Why Does Time Speed Up as You Get Older? (Psychology Today)

This is a really interesting read about time from Psychology Today. If you enjoy the information below then click on the ‘Psychology Today’ link at the bottom of the page to read the whole article. The last paragraph in the original article is worth a read.

Here’s how to fight the feeling that the days, weeks and months are rushing by.

It’s become a truism to the point of cliche that in the year 2020, the passage of time is not what it used to be.  People joke about not being able to remember what day it is; we look back over the past nine months goggle-eyed, shocked that so much time has passed.

This effect—of time passing at subjectively different rates—has been identified experimentally, too: research tells us that time appears to pass more slowly when one feels rejected, becomes ill with a fever, or falls into a depression . 

But other factors can cause long-term effects, as well.

Many people have probably noticed this same effect in their normal lives, as they get older.  And it’s true: Age does seem to have a significant effect on the subjective perception of time.

Anecdotally, this turns out to be a very recognizable phenomenon: Claudia Hammond, of the BBC, previously reported on evidence that younger people are better than older people at guessing how long it takes for a minute to pass, without counting the seconds.

The effect has been chronicled experimentally, as it was in 2005 by Marc Wittmann and Sandra Lenhoff.  Almost 500 subjects, of various ages, were surveyed about the speed with which they felt time passing.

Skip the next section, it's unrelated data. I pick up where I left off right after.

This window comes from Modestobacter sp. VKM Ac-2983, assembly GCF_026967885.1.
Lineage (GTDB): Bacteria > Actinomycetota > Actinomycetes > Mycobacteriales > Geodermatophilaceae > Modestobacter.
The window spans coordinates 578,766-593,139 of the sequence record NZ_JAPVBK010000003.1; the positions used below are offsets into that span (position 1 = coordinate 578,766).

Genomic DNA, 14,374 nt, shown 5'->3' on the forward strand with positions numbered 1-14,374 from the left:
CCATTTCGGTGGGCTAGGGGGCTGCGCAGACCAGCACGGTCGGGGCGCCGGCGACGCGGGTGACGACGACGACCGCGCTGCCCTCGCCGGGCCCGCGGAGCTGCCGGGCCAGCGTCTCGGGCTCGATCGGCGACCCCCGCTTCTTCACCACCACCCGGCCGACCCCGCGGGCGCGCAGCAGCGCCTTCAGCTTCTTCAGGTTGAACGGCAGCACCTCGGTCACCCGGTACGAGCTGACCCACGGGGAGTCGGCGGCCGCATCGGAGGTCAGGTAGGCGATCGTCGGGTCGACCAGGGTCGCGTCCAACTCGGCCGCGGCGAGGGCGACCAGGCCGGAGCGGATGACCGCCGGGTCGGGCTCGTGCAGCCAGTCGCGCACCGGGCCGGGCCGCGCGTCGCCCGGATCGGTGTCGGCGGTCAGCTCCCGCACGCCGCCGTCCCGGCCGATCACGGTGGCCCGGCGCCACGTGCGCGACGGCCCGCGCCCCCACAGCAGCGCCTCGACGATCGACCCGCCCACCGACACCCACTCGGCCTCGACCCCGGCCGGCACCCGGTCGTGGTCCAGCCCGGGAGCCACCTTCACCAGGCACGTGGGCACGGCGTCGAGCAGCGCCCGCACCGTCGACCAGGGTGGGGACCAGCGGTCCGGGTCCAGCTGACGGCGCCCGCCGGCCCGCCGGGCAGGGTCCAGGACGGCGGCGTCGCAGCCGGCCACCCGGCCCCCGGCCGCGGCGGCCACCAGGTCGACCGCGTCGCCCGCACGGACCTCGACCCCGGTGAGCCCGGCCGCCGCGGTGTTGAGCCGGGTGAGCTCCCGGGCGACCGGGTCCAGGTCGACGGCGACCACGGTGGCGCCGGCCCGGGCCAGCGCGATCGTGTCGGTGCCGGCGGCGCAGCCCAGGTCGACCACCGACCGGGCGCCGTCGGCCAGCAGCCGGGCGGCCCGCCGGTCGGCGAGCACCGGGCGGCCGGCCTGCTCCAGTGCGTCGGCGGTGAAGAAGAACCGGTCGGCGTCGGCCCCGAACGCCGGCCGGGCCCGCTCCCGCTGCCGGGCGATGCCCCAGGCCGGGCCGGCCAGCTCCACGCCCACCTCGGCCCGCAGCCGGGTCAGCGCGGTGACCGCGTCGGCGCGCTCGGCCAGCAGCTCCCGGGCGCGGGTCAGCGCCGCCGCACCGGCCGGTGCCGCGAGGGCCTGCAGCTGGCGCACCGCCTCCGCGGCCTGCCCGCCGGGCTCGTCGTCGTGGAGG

Over short time periods, such as a week, the participants did not seem to experience time differently.

However, over long periods of time (like years), the older subjects reported that time felt as though it was passing more rapidly.

To account for this effect, several hypotheses have been advanced.  First, as Hammond explained, time is gauged in two different ways.  People can assess the passage of time right now, prospectively, in ways that may be distinct from their retrospective perception of how quickly last week or last month went by.

By that rationale, there will always be a difference between the current experience of a day and the recollection of days gone by in the past.

But there’s also the possibility that children and adults are using different methods to remember the events of their lives, as Jessica Stillman reported on Inc.com.

When we’re young, our circumstances may seem more unique or special, and children may therefore tend to remember their experiences in more specific ways (such as “the time at the lake when we ran off the edge of the dock, still wearing our clothes”).

Adults, however, are more likely to group their experiences into larger, less specific memories (like “our week at the lake last summer”)

 

This post first appeared on  Psychology Today please read the original post: here

 

 



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